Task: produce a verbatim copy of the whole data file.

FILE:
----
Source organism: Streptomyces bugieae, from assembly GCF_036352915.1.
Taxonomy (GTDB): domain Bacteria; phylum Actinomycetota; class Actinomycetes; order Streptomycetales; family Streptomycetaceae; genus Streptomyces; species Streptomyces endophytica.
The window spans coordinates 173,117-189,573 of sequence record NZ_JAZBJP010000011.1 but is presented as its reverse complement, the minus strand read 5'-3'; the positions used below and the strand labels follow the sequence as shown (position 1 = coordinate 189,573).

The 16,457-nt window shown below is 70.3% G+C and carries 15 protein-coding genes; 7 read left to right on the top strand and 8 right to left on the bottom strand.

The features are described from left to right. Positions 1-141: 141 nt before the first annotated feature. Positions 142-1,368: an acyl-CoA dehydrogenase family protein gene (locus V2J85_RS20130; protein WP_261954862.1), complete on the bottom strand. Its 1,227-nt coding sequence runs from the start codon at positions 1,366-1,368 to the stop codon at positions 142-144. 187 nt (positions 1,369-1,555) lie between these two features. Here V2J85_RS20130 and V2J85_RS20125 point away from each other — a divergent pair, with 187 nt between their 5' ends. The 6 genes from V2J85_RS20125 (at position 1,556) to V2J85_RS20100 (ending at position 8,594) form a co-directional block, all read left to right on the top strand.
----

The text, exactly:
Source organism: Streptomyces bugieae, from assembly GCF_036352915.1.
Taxonomy (GTDB): domain Bacteria; phylum Actinomycetota; class Actinomycetes; order Streptomycetales; family Streptomycetaceae; genus Streptomyces; species Streptomyces endophytica.
The window spans coordinates 173,117-189,573 of sequence record NZ_JAZBJP010000011.1 but is presented as its reverse complement, the minus strand read 5'-3'; the positions used below and the strand labels follow the sequence as shown (position 1 = coordinate 189,573).

The 16,457-nt window shown below is 70.3% G+C and carries 15 protein-coding genes; 7 read left to right on the top strand and 8 right to left on the bottom strand.

The features are described from left to right. Positions 1-141: 141 nt before the first annotated feature. Positions 142-1,368: an acyl-CoA dehydrogenase family protein gene (locus V2J85_RS20130; protein WP_261954862.1), complete on the bottom strand. Its 1,227-nt coding sequence runs from the start codon at positions 1,366-1,368 to the stop codon at positions 142-144. 187 nt (positions 1,369-1,555) lie between these two features. Here V2J85_RS20130 and V2J85_RS20125 point away from each other — a divergent pair, with 187 nt between their 5' ends. The 6 genes from V2J85_RS20125 (at position 1,556) to V2J85_RS20100 (ending at position 8,594) form a co-directional block, all read left to right on the top strand.